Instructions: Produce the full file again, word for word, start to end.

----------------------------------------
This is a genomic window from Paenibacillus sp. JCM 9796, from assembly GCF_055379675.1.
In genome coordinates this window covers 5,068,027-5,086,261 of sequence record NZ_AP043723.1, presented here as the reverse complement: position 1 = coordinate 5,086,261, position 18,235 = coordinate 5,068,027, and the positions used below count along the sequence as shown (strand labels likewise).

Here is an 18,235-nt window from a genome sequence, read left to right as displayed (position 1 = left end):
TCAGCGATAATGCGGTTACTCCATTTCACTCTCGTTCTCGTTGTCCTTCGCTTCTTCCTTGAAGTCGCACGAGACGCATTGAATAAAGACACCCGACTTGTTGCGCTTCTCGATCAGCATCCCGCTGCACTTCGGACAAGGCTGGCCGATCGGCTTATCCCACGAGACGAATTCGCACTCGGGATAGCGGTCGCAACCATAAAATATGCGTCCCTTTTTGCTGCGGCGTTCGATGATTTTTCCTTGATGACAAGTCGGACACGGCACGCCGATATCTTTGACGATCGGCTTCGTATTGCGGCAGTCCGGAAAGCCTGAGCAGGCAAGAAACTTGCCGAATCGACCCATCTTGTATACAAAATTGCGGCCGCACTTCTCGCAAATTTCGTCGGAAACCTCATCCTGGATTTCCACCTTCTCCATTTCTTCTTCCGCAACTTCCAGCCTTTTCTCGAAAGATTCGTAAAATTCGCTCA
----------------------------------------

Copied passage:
This is a genomic window from Paenibacillus sp. JCM 9796, from assembly GCF_055379675.1.
In genome coordinates this window covers 5,068,027-5,086,261 of sequence record NZ_AP043723.1, presented here as the reverse complement: position 1 = coordinate 5,086,261, position 18,235 = coordinate 5,068,027, and the positions used below count along the sequence as shown (strand labels likewise).

Here is an 18,235-nt window from a genome sequence, read left to right as displayed (position 1 = left end):
TCAGCGATAATGCGGTTACTCCATTTCACTCTCGTTCTCGTTGTCCTTCGCTTCTTCCTTGAAGTCGCACGAGACGCATTGAATAAAGACACCCGACTTGTTGCGCTTCTCGATCAGCATCCCGCTGCACTTCGGACAAGGCTGGCCGATCGGCTTATCCCACGAGACGAATTCGCACTCGGGATAGCGGTCGCAACCATAAAATATGCGTCCCTTTTTGCTGCGGCGTTCGATGATTTTTCCTTGATGACAAGTCGGACACGGCACGCCGATATCTTTGACGATCGGCTTCGTATTGCGGCAGTCCGGAAAGCCTGAGCAGGCAAGAAACTTGCCGAATCGACCCATCTTGTATACAAAATTGCGGCCGCACTTCTCGCAAATTTCGTCGGAAACCTCATCCTGGATTTCCACCTTCTCCATTTCTTCTTCCGCAACTTCCAGCCTTTTCTCGAAAGATTCGTAAAATTCGCTCA